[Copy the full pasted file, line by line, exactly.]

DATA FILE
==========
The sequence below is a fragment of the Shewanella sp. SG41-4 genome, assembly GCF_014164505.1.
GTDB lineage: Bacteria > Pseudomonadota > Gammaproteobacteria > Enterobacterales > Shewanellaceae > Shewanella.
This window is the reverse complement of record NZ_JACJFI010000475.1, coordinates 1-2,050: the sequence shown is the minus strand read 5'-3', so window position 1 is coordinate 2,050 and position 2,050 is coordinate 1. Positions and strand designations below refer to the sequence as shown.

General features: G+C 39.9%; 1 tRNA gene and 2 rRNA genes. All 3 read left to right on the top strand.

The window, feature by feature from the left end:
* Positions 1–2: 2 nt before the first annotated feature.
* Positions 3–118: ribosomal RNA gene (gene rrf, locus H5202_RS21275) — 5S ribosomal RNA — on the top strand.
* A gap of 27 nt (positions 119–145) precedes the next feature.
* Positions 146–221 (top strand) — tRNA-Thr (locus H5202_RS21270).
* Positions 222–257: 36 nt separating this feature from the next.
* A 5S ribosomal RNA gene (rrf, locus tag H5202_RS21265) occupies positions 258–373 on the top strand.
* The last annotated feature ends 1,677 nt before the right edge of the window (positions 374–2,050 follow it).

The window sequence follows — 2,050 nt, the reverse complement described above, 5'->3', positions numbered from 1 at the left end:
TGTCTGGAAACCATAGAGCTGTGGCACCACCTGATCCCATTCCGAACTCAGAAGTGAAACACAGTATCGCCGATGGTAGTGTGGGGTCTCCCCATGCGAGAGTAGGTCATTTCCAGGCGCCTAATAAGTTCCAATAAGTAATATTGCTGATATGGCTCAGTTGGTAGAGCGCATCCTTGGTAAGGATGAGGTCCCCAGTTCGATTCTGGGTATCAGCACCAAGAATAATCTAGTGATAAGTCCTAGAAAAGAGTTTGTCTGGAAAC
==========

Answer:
The sequence below is a fragment of the Shewanella sp. SG41-4 genome, assembly GCF_014164505.1.
GTDB lineage: Bacteria > Pseudomonadota > Gammaproteobacteria > Enterobacterales > Shewanellaceae > Shewanella.
This window is the reverse complement of record NZ_JACJFI010000475.1, coordinates 1-2,050: the sequence shown is the minus strand read 5'-3', so window position 1 is coordinate 2,050 and position 2,050 is coordinate 1. Positions and strand designations below refer to the sequence as shown.

General features: G+C 39.9%; 1 tRNA gene and 2 rRNA genes. All 3 read left to right on the top strand.

The window, feature by feature from the left end:
* Positions 1–2: 2 nt before the first annotated feature.
* Positions 3–118: ribosomal RNA gene (gene rrf, locus H5202_RS21275) — 5S ribosomal RNA — on the top strand.
* A gap of 27 nt (positions 119–145) precedes the next feature.
* Positions 146–221 (top strand) — tRNA-Thr (locus H5202_RS21270).
* Positions 222–257: 36 nt separating this feature from the next.
* A 5S ribosomal RNA gene (rrf, locus tag H5202_RS21265) occupies positions 258–373 on the top strand.
* The last annotated feature ends 1,677 nt before the right edge of the window (positions 374–2,050 follow it).

The window sequence follows — 2,050 nt, the reverse complement described above, 5'->3', positions numbered from 1 at the left end:
TGTCTGGAAACCATAGAGCTGTGGCACCACCTGATCCCATTCCGAACTCAGAAGTGAAACACAGTATCGCCGATGGTAGTGTGGGGTCTCCCCATGCGAGAGTAGGTCATTTCCAGGCGCCTAATAAGTTCCAATAAGTAATATTGCTGATATGGCTCAGTTGGTAGAGCGCATCCTTGGTAAGGATGAGGTCCCCAGTTCGATTCTGGGTATCAGCACCAAGAATAATCTAGTGATAAGTCCTAGAAAAGAGTTTGTCTGGAAAC